From October 1 2015, all businesses in the UK will have to display in their terms and conditions and website a complaints procedure which includes the identity of a neutral or ombudsman or Alternative Dispute Provider (ADR). The law does not compel a business to use ADR but does require them to inform the consumer of their enhanced consumer rights.
Mediating a resolution to an escalated customer complaint has overwhelming advantages over going to the small claims court:
- Mediation fees are cheaper than overall costs of going to court; technology makes ADR fast.
- There is no risk to the outcome of a judgement, as the settlement is in the hands of the disputees.
- It is confidential, no public records are made.
- Mediation does not extinguish rights to pursue an action in the courts.
- A settlement by mediation is the most successful dispute recovery route to win back customer loyalty and support brand integrity.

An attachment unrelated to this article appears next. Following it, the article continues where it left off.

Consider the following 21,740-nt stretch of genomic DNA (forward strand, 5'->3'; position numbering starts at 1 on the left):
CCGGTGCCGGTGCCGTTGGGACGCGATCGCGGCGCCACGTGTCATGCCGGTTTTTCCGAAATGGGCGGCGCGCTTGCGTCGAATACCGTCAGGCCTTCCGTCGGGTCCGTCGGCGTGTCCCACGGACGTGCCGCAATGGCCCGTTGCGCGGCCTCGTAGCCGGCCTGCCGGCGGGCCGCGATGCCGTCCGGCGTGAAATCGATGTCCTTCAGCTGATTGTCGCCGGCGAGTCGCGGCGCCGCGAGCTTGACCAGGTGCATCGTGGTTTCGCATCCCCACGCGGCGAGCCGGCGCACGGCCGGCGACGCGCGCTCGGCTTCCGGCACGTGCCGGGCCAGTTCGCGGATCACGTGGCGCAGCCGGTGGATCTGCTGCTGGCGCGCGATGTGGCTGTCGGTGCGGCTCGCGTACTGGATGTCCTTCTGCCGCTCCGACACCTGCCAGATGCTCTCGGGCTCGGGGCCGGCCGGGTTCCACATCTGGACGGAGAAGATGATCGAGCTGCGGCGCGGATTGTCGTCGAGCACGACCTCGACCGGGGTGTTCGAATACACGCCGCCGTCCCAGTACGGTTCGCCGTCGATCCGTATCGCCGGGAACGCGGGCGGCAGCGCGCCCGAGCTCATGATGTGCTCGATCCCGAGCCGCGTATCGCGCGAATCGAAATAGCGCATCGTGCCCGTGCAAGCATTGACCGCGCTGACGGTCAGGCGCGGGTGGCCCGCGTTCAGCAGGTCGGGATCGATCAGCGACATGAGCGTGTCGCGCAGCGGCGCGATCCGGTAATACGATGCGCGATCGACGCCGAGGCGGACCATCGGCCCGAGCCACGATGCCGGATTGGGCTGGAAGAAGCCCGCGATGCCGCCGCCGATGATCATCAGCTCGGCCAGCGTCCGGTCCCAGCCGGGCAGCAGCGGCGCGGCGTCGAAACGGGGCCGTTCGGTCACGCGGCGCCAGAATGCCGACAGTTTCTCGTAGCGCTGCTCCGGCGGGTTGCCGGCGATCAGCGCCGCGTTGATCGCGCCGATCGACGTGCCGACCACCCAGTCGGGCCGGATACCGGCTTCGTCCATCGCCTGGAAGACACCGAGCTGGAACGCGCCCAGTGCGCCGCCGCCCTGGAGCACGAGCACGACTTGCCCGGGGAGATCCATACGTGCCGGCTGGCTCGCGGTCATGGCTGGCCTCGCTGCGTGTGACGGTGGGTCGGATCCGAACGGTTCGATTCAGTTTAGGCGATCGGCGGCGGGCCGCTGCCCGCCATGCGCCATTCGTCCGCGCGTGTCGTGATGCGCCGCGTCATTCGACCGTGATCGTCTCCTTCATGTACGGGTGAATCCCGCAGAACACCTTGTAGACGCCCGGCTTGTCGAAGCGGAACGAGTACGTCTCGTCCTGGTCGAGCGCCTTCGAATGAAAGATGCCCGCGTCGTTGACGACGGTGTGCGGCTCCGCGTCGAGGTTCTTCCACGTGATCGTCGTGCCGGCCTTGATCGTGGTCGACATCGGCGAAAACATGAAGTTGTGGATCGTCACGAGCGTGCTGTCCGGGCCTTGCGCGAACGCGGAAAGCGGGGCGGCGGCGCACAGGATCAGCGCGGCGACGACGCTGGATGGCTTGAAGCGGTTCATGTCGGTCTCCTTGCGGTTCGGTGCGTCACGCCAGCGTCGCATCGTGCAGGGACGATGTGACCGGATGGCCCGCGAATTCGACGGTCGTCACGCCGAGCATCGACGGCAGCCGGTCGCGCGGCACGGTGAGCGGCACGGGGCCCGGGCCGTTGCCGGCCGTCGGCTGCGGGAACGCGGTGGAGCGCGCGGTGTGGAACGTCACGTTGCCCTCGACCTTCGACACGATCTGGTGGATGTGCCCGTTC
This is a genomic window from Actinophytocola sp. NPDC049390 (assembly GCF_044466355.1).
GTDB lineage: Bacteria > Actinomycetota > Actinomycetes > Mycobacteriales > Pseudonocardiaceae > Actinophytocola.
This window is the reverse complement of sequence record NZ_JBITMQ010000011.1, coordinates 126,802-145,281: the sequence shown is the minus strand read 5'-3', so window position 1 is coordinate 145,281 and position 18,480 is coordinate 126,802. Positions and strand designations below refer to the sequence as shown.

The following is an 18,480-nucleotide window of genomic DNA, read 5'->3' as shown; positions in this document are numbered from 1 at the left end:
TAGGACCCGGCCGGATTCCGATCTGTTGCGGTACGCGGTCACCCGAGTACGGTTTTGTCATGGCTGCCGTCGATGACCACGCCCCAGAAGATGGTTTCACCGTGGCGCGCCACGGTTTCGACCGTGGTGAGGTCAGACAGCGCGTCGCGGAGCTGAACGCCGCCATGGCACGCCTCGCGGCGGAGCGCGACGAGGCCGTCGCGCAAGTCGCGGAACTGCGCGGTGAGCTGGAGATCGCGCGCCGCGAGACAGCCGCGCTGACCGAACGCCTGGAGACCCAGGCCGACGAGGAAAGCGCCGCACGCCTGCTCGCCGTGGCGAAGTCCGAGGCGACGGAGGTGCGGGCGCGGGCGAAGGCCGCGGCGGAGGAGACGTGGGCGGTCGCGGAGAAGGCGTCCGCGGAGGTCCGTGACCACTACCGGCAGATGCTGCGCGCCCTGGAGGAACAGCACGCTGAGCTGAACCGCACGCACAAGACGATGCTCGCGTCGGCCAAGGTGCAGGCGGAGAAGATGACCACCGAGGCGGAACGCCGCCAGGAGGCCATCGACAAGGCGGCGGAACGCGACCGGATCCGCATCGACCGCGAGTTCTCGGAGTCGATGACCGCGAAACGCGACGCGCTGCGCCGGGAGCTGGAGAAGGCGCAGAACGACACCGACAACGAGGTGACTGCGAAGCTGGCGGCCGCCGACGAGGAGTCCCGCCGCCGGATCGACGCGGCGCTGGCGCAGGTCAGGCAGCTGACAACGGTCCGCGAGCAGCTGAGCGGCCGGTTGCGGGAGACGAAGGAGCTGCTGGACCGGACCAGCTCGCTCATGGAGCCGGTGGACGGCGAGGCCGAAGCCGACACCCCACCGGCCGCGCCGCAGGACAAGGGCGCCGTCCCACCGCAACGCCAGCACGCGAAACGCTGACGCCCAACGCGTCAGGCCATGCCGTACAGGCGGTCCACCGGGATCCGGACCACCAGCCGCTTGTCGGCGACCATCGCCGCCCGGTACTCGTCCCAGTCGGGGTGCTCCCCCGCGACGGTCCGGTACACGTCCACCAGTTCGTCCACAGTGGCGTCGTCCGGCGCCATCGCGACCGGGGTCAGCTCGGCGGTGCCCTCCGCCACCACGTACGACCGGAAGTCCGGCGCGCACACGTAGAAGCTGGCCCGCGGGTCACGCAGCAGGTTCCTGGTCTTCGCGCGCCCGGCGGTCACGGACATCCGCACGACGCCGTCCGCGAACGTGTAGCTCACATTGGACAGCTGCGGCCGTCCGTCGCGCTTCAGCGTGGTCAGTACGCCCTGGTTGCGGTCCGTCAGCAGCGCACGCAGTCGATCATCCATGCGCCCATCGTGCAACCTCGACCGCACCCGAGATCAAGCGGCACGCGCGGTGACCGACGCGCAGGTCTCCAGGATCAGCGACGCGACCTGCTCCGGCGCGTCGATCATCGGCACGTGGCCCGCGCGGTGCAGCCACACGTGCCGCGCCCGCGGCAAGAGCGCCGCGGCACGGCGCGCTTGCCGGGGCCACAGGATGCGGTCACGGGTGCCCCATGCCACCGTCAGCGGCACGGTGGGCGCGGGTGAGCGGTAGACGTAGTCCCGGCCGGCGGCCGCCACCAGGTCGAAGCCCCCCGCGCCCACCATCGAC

EU ODR Platform
If consumers have a complaint about a good or service they have bought, instead of going to court, they can choose Alternative Dispute Resolution (ADR). The term ADR includes all the ways of resolving a complaint which do not involve going to court.
Typically consumers ask a neutral third party to act as an intermediary between them and the trader; this neutral third party is called an ADR entity. The ADR entity can then suggest or impose a solution, or simply bring the two together to discuss how to find a solution. This is also known as “mediation”, “conciliation”, “arbitration”, “ombudsman” or “complaints’ board”. Compared with going to court, ADR is usually quicker, simpler and costs less.
Online Dispute Resolution (ODR) is an ADR procedure conducted entirely online. The new EU ODR platform is developed and operated by the European Commission. In accordance with the relevant legislation, the Commission prepared the platform by the deadline of 9 January 2016.
It is available for use as of 15 February 2016 to allow for a maximum geographical and sectoral coverage across the European Union as Member States had first to assess and notify to the Commission the national ADR entities.